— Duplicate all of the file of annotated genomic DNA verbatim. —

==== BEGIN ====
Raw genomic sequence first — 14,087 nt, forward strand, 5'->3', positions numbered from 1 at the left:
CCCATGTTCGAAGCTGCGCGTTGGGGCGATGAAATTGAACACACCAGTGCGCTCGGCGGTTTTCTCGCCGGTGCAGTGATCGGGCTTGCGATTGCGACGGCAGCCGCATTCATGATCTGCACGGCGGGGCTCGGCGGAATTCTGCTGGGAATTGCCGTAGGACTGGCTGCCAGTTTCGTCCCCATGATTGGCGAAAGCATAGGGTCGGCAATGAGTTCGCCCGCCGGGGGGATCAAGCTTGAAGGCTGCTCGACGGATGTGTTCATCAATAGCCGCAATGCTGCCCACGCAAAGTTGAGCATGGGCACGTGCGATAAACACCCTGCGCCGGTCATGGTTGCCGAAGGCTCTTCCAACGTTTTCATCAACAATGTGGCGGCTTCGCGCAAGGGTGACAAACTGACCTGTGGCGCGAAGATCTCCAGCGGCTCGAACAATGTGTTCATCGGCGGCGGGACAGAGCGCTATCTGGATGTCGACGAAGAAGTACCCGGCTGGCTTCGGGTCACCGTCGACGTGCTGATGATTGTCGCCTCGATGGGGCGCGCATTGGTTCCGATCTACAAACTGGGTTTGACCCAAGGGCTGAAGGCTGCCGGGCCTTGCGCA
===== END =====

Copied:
Raw genomic sequence first — 14,087 nt, forward strand, 5'->3', positions numbered from 1 at the left:
CCCATGTTCGAAGCTGCGCGTTGGGGCGATGAAATTGAACACACCAGTGCGCTCGGCGGTTTTCTCGCCGGTGCAGTGATCGGGCTTGCGATTGCGACGGCAGCCGCATTCATGATCTGCACGGCGGGGCTCGGCGGAATTCTGCTGGGAATTGCCGTAGGACTGGCTGCCAGTTTCGTCCCCATGATTGGCGAAAGCATAGGGTCGGCAATGAGTTCGCCCGCCGGGGGGATCAAGCTTGAAGGCTGCTCGACGGATGTGTTCATCAATAGCCGCAATGCTGCCCACGCAAAGTTGAGCATGGGCACGTGCGATAAACACCCTGCGCCGGTCATGGTTGCCGAAGGCTCTTCCAACGTTTTCATCAACAATGTGGCGGCTTCGCGCAAGGGTGACAAACTGACCTGTGGCGCGAAGATCTCCAGCGGCTCGAACAATGTGTTCATCGGCGGCGGGACAGAGCGCTATCTGGATGTCGACGAAGAAGTACCCGGCTGGCTTCGGGTCACCGTCGACGTGCTGATGATTGTCGCCTCGATGGGGCGCGCATTGGTTCCGATCTACAAACTGGGTTTGACCCAAGGGCTGAAGGCTGCCGGGCCTTGCGCA